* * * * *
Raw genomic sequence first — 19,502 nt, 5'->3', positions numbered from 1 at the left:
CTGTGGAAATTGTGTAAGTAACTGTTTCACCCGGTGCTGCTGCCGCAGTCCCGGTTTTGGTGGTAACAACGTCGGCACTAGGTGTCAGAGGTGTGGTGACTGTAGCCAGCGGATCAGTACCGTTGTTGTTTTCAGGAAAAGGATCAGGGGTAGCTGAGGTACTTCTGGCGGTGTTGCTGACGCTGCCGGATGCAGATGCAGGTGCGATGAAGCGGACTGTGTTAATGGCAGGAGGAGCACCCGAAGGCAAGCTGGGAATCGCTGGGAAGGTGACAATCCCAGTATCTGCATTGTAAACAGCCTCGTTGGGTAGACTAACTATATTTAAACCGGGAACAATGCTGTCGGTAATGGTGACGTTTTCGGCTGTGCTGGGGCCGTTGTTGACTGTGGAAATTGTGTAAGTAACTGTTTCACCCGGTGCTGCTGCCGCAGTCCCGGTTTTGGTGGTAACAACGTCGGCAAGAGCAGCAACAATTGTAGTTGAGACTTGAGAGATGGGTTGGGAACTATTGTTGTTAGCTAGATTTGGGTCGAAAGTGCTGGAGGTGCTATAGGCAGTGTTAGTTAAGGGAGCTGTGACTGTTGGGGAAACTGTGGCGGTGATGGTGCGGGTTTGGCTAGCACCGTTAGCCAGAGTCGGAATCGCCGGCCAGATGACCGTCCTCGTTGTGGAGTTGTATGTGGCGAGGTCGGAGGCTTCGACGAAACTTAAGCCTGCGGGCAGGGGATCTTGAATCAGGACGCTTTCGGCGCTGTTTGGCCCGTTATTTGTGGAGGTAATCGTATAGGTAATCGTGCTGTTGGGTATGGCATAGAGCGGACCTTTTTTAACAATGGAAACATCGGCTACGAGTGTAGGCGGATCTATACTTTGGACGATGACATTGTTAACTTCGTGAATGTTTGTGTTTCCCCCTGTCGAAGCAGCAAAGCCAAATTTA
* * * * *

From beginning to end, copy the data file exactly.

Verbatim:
Raw genomic sequence first — 19,502 nt, 5'->3', positions numbered from 1 at the left:
CTGTGGAAATTGTGTAAGTAACTGTTTCACCCGGTGCTGCTGCCGCAGTCCCGGTTTTGGTGGTAACAACGTCGGCACTAGGTGTCAGAGGTGTGGTGACTGTAGCCAGCGGATCAGTACCGTTGTTGTTTTCAGGAAAAGGATCAGGGGTAGCTGAGGTACTTCTGGCGGTGTTGCTGACGCTGCCGGATGCAGATGCAGGTGCGATGAAGCGGACTGTGTTAATGGCAGGAGGAGCACCCGAAGGCAAGCTGGGAATCGCTGGGAAGGTGACAATCCCAGTATCTGCATTGTAAACAGCCTCGTTGGGTAGACTAACTATATTTAAACCGGGAACAATGCTGTCGGTAATGGTGACGTTTTCGGCTGTGCTGGGGCCGTTGTTGACTGTGGAAATTGTGTAAGTAACTGTTTCACCCGGTGCTGCTGCCGCAGTCCCGGTTTTGGTGGTAACAACGTCGGCAAGAGCAGCAACAATTGTAGTTGAGACTTGAGAGATGGGTTGGGAACTATTGTTGTTAGCTAGATTTGGGTCGAAAGTGCTGGAGGTGCTATAGGCAGTGTTAGTTAAGGGAGCTGTGACTGTTGGGGAAACTGTGGCGGTGATGGTGCGGGTTTGGCTAGCACCGTTAGCCAGAGTCGGAATCGCCGGCCAGATGACCGTCCTCGTTGTGGAGTTGTATGTGGCGAGGTCGGAGGCTTCGACGAAACTTAAGCCTGCGGGCAGGGGATCTTGAATCAGGACGCTTTCGGCGCTGTTTGGCCCGTTATTTGTGGAGGTAATCGTATAGGTAATCGTGCTGTTGGGTATGGCATAGAGCGGACCTTTTTTAACAATGGAAACATCGGCTACGAGTGTAGGCGGATCTATACTTTGGACGATGACATTGTTAACTTCGTGAATGTTTGTGTTTCCCCCTGTCGAAGCAGCAAAGCCAAATTTA